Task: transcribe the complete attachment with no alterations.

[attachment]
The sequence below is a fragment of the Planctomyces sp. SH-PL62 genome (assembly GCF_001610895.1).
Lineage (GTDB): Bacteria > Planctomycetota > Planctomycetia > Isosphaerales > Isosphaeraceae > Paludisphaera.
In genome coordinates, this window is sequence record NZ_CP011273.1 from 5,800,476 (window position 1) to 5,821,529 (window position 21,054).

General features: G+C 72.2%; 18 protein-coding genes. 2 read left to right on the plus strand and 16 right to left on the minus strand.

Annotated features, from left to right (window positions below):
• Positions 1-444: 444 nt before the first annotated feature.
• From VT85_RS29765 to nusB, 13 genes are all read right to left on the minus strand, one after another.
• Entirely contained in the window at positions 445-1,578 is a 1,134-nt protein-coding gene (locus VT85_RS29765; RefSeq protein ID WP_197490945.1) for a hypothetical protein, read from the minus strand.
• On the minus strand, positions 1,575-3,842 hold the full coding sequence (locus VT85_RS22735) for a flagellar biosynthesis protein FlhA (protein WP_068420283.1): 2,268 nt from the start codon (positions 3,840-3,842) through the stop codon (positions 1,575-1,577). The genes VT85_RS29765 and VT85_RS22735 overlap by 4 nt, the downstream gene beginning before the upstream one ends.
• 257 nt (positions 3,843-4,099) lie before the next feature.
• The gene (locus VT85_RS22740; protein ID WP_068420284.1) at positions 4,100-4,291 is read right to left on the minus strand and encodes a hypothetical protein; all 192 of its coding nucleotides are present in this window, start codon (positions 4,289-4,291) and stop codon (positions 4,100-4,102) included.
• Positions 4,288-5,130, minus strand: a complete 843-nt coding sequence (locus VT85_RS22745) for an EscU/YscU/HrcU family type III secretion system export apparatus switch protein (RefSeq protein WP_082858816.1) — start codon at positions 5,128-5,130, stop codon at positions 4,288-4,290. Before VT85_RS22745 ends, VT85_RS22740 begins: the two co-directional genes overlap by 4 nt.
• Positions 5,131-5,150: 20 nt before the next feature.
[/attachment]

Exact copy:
The sequence below is a fragment of the Planctomyces sp. SH-PL62 genome (assembly GCF_001610895.1).
Lineage (GTDB): Bacteria > Planctomycetota > Planctomycetia > Isosphaerales > Isosphaeraceae > Paludisphaera.
In genome coordinates, this window is sequence record NZ_CP011273.1 from 5,800,476 (window position 1) to 5,821,529 (window position 21,054).

General features: G+C 72.2%; 18 protein-coding genes. 2 read left to right on the plus strand and 16 right to left on the minus strand.

Annotated features, from left to right (window positions below):
• Positions 1-444: 444 nt before the first annotated feature.
• From VT85_RS29765 to nusB, 13 genes are all read right to left on the minus strand, one after another.
• Entirely contained in the window at positions 445-1,578 is a 1,134-nt protein-coding gene (locus VT85_RS29765; RefSeq protein ID WP_197490945.1) for a hypothetical protein, read from the minus strand.
• On the minus strand, positions 1,575-3,842 hold the full coding sequence (locus VT85_RS22735) for a flagellar biosynthesis protein FlhA (protein WP_068420283.1): 2,268 nt from the start codon (positions 3,840-3,842) through the stop codon (positions 1,575-1,577). The genes VT85_RS29765 and VT85_RS22735 overlap by 4 nt, the downstream gene beginning before the upstream one ends.
• 257 nt (positions 3,843-4,099) lie before the next feature.
• The gene (locus VT85_RS22740; protein ID WP_068420284.1) at positions 4,100-4,291 is read right to left on the minus strand and encodes a hypothetical protein; all 192 of its coding nucleotides are present in this window, start codon (positions 4,289-4,291) and stop codon (positions 4,100-4,102) included.
• Positions 4,288-5,130, minus strand: a complete 843-nt coding sequence (locus VT85_RS22745) for an EscU/YscU/HrcU family type III secretion system export apparatus switch protein (RefSeq protein WP_082858816.1) — start codon at positions 5,128-5,130, stop codon at positions 4,288-4,290. Before VT85_RS22745 ends, VT85_RS22740 begins: the two co-directional genes overlap by 4 nt.
• Positions 5,131-5,150: 20 nt before the next feature.